Tag Archives: plugging away

What To Say, Another Day

Don’t know what to say. Thursdays typically do turn out to be my days to veg, where I kinda mope around the apartment, taking most of the day until I finally get out and check the mail, do my online stuff. I don’t know whether it’s a seventh day, sabbath sort of thing, or whether (maybe still much the same thing) it’s because I go back to work, early the next morning. I do know it seems I’m never able to get enough sleep. Thursdays, however, my body does seem more game to stay in bed, more hesitant to be up and moving about.

Still, I have to get done what I have to get done. Just because my body’s more agreeable to resting and sleeping doesn’t mean I can take the day off. Just because it’s my day off from the paying job doesn’t mean I can take it off completely.

On the plus side, there was snow when I woke this morning. Roughly two inches. It was below zero when I went out to shovel the sidewalk, so it was dry powdery snow. The sun was shining through the cloud cover. There was a brilliance to the early morning. Possibility seemed possible again.

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But it’s five hours later on, and I’ve still not put any words to any page. I’m feeling nearly as dry as the snow. Definitely more socked in by clouds. Doesn’t seem much is possible, here at the writing desk. But just because it’s being an off day doesn’t mean I get to take it off. I still have to get done what I have to get done.

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RE: Change

So, I’ve been home two weeks, now; and I’ve gotta say, seems not much has changed. My writing took an immediate nosedive, back to what it’d been before. Rather than doing things differently, acting on the insights/reminders I’d received during my week away, I’ve jumped right back to business as usual.

And maybe this is somewhat to be expected. Sometimes change is moreso the verb than the noun. And just perhaps part of my own post-vacation change is seeing how things haven’t changed. My first week back seemed mostly about getting my feet back under me at work. This second week has been seeing and confirming that how I’d been doing things wasn’t working, and reminding myself that one big reason for my week away was because things weren’t working and I needed at least some of them to change.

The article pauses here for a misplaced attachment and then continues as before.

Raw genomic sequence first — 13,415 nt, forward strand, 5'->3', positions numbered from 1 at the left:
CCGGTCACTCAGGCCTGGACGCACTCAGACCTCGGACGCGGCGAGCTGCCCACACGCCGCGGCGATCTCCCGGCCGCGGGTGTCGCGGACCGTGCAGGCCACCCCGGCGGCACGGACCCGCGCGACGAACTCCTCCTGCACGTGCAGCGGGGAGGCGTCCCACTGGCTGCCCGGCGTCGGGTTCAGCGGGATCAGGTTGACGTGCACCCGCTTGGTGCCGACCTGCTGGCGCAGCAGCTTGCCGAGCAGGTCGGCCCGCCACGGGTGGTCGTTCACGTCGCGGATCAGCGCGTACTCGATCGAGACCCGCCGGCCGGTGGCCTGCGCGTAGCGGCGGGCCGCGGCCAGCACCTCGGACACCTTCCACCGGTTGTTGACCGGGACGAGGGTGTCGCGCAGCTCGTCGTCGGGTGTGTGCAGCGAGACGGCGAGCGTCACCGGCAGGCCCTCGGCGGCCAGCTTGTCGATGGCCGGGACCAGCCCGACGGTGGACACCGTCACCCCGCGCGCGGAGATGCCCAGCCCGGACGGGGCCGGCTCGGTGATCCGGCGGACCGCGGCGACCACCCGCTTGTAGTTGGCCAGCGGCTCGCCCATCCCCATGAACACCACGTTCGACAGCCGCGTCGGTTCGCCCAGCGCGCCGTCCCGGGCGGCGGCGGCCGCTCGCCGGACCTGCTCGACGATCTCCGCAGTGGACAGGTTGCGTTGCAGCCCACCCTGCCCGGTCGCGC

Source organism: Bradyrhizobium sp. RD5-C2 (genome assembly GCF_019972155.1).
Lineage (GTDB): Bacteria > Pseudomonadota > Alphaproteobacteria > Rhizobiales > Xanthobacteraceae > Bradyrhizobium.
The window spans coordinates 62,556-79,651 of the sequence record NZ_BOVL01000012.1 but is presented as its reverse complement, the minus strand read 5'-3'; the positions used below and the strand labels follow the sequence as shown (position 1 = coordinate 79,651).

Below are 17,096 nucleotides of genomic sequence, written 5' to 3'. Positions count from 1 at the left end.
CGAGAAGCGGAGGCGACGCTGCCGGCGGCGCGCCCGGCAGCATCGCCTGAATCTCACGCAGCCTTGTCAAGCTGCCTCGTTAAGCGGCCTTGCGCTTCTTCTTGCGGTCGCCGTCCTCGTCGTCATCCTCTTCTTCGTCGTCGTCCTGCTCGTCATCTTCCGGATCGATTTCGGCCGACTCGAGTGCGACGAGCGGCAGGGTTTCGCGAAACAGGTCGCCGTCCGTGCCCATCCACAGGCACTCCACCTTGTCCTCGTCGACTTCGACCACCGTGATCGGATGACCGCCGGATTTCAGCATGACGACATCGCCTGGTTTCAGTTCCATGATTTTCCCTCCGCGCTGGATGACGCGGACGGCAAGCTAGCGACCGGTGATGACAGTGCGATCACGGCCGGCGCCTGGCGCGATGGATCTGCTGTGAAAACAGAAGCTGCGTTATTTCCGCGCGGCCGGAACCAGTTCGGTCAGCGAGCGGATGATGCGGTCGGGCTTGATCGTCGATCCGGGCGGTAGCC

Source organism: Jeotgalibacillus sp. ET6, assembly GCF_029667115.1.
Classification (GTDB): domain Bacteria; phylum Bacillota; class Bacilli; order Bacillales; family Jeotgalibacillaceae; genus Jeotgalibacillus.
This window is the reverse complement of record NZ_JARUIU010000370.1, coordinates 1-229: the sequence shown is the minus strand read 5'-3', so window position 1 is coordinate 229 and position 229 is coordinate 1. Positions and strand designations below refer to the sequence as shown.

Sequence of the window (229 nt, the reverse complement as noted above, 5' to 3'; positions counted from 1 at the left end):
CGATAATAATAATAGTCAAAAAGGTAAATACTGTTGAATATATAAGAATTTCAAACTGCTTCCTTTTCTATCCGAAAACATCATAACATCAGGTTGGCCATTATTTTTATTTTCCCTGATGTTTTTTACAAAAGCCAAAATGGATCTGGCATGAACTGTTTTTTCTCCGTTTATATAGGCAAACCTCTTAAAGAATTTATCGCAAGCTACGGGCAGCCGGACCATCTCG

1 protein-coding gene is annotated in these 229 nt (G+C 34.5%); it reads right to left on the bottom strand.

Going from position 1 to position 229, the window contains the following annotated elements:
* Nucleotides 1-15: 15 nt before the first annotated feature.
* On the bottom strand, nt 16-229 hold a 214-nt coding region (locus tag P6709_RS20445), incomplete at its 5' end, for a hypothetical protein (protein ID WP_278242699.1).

So here I am, in something of a sweet spot, perhaps: Just a couple weeks away from having seen other and better ways of living my life, and having just this very week seen how the old ways aren’t working. I’m currently bothered with how I’m doing things; yet the memory is still fresh in my mind of how things can be done better. See? It’s not a thing, yet; it’s still forming, still an action, a state of being.

During my week in Telluride, I took no fewer than four walks or hikes. In the two weeks I’ve been home? Not a single excursion, outside. I wrote everyday in Telluride. Today is the fourth day I’ve written in the two weeks since. To be sure, having a job can make it more difficult to make time for penning the pages and walking in the parks. And it’s also true that I’d forgotten how frustrating and draining my job is, after just a week away. Still, I’m not asking for big, drastic changes—just the wee, small ones. It’s okay that I fell back into my old routine. It would have been kinda hard not to. But now that I’ve seen this, I can begin easing back toward better routines. And, perhaps, one of those better routines is becoming both patient with, and compassionate toward, myself, huh?

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The Age Thing

I turn fifty at the end of the week; and still I have no collection of my published work. Nor am I in any anthology, any other collection of writings. Other than where they were originally published, I have no works anywhere in the world.

Michelle Kodis once said, “Comparison is the root of all unhappiness.” So perhaps I ought not unfurl the litany of fellow writers who, back in their whippersnapper thirties and twenties, were miles ahead of where I currently am. Perhaps I should take heart, instead, with folks like John Irving,  Mary Oliver, and others who continue producing phenomenal work while significantly settled in “retirement age.” Writing is something I’ll be able to do for a long way on down the road. Something that will still be paying me, not requiring my living off of savings and Social Security.

But it’s not so much the financials that have me in a twist, due to my late start. It’s that feeling of insecurity due to being behind my fellows. The sense of impossibility in catching up. Of forever being too far behind.